No science has ever equaled astronomy in its appeal to the imagination, and recently popular interest in the wonders of the starry heavens has been stimulated by surprising discoveries and imaginary discoveries, as well as by a marked tendency of writers of fiction to include other worlds and their possible inhabitants within the field of romance.
as them, and that they have given visual proof of their existence and their intelligence through the changes they have produced upon its surface. The other side maintains that Mars is neither inhabited nor habitable, and that what are taken for vast public works and engineering marvels wrought by its industrious inhabitants, are nothing but illusions of the telescope, or delusions of the observer's mind. Both adduce numerous observations, telescopic and spectroscopic, and many arguments, scientific and theoretic, to support their respective contentions, but neither side has yet been able to convince or silence the other, although both have made themselves and their views intensely interesting to the world at large, which would very much like to know what the truth really is.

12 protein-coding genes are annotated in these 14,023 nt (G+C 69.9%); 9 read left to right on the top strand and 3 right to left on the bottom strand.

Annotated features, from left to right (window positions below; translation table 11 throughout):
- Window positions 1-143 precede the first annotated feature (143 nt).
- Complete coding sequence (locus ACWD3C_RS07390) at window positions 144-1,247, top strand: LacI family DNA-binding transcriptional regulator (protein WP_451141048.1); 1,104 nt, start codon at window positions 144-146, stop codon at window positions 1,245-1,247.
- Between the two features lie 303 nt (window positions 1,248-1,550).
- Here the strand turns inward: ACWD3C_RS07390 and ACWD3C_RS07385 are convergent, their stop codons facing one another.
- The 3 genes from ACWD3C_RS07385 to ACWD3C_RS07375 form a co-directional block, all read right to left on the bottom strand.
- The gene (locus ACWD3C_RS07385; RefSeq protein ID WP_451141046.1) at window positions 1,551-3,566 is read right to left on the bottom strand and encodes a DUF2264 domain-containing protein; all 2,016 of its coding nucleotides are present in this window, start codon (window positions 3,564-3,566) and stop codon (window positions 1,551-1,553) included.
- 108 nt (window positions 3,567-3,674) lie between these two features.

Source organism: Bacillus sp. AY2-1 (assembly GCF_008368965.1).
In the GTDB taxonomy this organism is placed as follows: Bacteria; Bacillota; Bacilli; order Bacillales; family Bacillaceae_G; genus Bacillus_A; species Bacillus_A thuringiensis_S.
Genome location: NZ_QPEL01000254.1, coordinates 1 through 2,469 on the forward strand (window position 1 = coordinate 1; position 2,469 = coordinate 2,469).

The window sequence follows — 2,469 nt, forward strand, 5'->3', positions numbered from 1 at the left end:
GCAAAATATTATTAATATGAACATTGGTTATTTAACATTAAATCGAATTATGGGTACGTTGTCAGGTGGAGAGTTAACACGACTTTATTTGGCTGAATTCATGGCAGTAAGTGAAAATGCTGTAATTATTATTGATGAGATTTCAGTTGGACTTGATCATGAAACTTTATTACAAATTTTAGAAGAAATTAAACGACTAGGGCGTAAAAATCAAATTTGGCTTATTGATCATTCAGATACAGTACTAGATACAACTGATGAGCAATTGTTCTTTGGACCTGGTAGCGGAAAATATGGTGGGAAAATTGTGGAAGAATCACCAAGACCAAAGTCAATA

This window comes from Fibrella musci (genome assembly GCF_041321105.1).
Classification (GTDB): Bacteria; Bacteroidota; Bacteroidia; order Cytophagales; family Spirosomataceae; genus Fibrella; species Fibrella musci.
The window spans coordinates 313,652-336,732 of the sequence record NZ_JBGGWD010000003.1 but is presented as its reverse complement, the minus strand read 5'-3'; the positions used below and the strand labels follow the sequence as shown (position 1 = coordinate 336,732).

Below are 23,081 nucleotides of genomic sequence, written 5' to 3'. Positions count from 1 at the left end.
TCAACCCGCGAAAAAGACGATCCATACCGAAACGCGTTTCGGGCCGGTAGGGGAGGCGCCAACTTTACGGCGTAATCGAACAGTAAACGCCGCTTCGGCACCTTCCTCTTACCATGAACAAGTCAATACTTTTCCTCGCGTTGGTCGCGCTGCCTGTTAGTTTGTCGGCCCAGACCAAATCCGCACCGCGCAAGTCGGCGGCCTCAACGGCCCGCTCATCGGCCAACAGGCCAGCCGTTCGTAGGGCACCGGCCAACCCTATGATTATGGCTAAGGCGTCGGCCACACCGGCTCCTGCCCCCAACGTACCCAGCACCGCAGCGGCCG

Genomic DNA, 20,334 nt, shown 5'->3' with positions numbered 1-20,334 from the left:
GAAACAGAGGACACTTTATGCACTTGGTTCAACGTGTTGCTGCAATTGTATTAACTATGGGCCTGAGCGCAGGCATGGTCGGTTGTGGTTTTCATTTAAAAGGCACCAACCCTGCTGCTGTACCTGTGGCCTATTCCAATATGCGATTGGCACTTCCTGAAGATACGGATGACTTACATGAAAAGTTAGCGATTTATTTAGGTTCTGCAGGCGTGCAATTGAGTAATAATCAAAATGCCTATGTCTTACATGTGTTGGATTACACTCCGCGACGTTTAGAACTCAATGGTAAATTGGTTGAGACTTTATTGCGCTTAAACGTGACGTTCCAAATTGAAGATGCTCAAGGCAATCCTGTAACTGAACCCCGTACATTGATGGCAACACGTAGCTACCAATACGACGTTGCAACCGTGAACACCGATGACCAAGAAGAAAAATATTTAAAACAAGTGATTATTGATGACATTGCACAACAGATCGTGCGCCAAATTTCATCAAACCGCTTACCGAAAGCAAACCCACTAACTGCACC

And not only Mars, but Venus--the beauteous twin sister of the earth, who, when she glows in the evening sky, makes everybody a lover of the stars--and even Mercury, the Moor among the planets, wearing "the shadowed livery of the b